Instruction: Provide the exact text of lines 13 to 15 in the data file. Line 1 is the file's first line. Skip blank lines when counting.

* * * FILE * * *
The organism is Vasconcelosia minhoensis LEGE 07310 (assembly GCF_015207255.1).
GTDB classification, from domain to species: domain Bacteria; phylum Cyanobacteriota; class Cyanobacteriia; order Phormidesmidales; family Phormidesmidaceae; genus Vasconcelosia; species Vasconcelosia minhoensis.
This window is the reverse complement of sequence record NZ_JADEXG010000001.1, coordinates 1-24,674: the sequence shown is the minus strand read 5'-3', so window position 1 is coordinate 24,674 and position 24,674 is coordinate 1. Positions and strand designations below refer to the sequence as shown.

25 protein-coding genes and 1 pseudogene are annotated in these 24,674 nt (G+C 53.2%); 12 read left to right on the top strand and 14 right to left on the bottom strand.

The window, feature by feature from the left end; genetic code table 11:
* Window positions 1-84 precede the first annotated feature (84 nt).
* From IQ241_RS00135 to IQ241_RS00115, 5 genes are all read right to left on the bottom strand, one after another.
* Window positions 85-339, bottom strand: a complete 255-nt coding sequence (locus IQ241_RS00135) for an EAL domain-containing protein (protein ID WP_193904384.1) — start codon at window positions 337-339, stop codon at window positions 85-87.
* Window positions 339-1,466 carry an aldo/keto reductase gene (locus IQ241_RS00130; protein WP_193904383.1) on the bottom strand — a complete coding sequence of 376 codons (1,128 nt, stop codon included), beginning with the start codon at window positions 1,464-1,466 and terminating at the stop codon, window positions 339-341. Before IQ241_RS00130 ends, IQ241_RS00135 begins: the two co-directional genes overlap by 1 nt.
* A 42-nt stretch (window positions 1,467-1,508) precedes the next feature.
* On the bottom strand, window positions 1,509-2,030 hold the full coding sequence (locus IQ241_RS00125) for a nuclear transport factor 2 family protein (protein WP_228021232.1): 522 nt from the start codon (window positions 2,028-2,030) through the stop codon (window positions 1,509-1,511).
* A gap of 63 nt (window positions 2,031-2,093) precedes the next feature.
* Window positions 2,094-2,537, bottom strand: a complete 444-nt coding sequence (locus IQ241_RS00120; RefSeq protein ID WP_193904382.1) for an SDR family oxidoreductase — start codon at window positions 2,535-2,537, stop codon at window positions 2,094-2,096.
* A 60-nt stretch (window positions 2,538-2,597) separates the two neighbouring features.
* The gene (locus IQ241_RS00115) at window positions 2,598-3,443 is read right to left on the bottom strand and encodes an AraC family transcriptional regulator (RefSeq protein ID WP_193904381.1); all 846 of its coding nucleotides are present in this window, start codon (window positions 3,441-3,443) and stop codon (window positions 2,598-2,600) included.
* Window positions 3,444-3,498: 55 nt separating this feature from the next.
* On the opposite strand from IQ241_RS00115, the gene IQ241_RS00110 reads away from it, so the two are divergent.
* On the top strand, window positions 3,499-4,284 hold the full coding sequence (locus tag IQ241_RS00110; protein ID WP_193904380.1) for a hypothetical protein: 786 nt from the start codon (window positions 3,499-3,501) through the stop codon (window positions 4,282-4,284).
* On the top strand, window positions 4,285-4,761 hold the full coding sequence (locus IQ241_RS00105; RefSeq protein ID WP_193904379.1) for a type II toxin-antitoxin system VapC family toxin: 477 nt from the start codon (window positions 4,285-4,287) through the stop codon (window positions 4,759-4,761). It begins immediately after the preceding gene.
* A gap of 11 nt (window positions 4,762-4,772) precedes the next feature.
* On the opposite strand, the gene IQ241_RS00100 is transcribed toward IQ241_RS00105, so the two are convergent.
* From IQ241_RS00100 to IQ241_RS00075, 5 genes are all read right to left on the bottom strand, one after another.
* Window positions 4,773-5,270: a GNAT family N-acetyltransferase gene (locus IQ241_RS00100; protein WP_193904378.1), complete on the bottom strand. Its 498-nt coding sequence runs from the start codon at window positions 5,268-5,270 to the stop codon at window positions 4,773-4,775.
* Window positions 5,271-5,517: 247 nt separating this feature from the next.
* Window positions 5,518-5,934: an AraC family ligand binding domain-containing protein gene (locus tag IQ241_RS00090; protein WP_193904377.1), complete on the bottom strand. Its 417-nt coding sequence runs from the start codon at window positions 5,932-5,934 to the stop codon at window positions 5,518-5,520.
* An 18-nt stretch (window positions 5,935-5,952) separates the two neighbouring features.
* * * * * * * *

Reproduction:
* Window positions 2,094-2,537, bottom strand: a complete 444-nt coding sequence (locus IQ241_RS00120; RefSeq protein ID WP_193904382.1) for an SDR family oxidoreductase — start codon at window positions 2,535-2,537, stop codon at window positions 2,094-2,096.
* A 60-nt stretch (window positions 2,538-2,597) separates the two neighbouring features.
* The gene (locus IQ241_RS00115) at window positions 2,598-3,443 is read right to left on the bottom strand and encodes an AraC family transcriptional regulator (RefSeq protein ID WP_193904381.1); all 846 of its coding nucleotides are present in this window, start codon (window positions 3,441-3,443) and stop codon (window positions 2,598-2,600) included.